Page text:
With support from some senior IT staff, they built a website, complete with a video explanation for students on how to use it, and structured the event information into different careers areas, such as construction, health and beauty, engineering, hospitality.

These in turn linked to a number of businesses, associations and other organisations, as well as video clips of individuals talking about their experiences in different
professions.

We consulted with The Careers & Enterprise Company on the nationwide links and information we could include, but at the same time, our view has always been that a project like this has to be bespoke for your locality.

There are certainly many international roles and jobs out there, but often the reality is that the majority of students won’t want to move away, and will want to know about the opportunities available to them in their local area.

In-person versus online

The response to our virtual event was very positive. We did admittedly receive some comments along the lines of ‘...but you haven’t got my career on there’, but in most cases we actually did – students often wouldn’t have followed the relevant route, or have searched for it in the right way.

That does, however, highlight the difference between walking round a room containing 90 stands, full of people looking to entice you with what they’re offering, and holding an exhibition online.

With the latter, people will tend to gravitate towards those things they already know, or think they want to do. In a large, physical space, they might see something ‘blingy’, meet an engaging person who shows an interest in what they want to do and consequently stumble upon something entirely new to them.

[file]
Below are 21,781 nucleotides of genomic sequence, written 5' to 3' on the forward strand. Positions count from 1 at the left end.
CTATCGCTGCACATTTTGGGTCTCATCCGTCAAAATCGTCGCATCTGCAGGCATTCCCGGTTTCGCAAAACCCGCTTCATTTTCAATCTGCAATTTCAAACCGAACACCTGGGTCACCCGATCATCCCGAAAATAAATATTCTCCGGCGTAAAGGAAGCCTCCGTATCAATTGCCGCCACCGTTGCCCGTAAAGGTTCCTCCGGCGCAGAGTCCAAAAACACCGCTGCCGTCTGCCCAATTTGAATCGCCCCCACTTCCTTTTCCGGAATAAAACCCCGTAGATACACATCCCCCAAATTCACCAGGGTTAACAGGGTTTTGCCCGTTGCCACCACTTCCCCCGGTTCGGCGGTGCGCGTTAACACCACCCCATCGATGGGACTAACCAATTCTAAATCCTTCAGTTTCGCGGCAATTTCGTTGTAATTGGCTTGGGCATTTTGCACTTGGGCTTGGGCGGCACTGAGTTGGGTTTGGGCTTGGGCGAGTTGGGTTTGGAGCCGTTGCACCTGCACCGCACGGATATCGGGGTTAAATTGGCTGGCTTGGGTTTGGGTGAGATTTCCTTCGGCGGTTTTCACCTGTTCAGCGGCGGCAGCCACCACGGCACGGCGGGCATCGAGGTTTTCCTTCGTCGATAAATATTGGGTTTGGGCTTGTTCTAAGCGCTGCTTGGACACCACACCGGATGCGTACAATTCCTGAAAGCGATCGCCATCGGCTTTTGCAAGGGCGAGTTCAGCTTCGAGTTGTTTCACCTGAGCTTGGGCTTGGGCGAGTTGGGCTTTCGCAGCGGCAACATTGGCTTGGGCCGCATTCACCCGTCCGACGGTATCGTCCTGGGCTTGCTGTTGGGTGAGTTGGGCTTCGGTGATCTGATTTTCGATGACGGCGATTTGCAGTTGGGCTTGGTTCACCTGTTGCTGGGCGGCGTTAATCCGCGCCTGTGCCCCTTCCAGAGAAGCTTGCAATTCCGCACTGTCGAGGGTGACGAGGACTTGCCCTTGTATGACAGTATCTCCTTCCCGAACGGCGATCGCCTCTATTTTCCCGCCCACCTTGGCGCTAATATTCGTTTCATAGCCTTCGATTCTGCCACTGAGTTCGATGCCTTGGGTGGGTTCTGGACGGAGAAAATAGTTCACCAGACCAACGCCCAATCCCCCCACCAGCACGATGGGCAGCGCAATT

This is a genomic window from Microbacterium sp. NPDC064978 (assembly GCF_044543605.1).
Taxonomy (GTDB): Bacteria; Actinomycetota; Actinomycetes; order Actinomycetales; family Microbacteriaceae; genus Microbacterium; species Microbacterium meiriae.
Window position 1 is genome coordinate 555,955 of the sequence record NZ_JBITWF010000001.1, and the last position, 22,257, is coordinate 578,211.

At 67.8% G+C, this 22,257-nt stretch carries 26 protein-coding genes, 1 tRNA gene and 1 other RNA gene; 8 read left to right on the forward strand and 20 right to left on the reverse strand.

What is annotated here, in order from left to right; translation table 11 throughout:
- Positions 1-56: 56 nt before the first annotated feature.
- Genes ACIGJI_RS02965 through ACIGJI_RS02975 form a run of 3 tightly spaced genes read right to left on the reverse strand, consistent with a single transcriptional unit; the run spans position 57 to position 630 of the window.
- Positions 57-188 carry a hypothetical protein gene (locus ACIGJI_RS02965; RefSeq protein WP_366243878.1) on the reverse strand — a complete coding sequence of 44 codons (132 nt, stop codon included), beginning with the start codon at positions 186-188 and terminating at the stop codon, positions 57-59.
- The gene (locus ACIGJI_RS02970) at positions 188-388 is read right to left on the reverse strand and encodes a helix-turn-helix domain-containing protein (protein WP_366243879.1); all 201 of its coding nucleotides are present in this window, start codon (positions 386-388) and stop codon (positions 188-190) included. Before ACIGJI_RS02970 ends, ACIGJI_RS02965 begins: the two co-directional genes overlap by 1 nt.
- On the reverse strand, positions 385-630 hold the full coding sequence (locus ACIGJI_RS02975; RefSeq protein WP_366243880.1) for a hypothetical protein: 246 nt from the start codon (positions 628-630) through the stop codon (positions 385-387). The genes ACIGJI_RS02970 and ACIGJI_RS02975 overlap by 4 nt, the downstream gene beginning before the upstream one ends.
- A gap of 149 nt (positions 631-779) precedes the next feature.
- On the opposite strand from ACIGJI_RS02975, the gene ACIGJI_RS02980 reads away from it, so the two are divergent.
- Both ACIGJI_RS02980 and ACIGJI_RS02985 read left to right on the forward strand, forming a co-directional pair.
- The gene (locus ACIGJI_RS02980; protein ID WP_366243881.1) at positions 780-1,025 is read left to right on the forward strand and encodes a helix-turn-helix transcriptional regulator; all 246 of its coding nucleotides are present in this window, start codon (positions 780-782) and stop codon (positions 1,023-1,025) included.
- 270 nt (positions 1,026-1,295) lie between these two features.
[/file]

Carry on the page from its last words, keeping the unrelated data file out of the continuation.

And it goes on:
We also obviously haven’t been able to arrange any one-to-one meetings, or organise our usual in-person careers day – at present, we’re looking at what we can put in place after 21 June.

One idea we’re looking at is holding a virtual mock interview day, where the students will take part in on-site video calls with those mentors who would previously have come into school for face-to-face meetings.

Our staff and students are quite comfortable now with virtual exchanges, but it’s my belief that students really benefit from having that physical face-to-face experience.

It will have to wait for now – and they won’t be able to shake hands, at first – but face-to meetings can underline for students the need to be conscious of their body language and take notice of things like their tendency to fidget.

The advice a real interviewer can give students following a face-to-face interaction is extremely valuable, and the students gain a great deal from discovering what interviews actually feel like.

Longer term, our plan at the moment is to hold two smaller events for the trust’s schools later in the year.

These will be combined live and virtual events that we hope to keep open into the evening, so that parents can attend, as well as students from Y8 to Y10.

It’s paramount that we’re able to help children with their careers progression. If students know where they’re heading, it can inspire their learning – and not just in the sense of knowing how many GCSEs they need to pass.

It’s about encouraging students to think more deeply about what they might end up doing for the next 50 years, while also keeping their minds open to the fact that they may well have four or five different careers over the course of their lives, all offering different opportunities and rates of progression.


Paula Deighton is careers lead at The Stanway School in Essex; for more information, visit stanway.essex.sch.uk.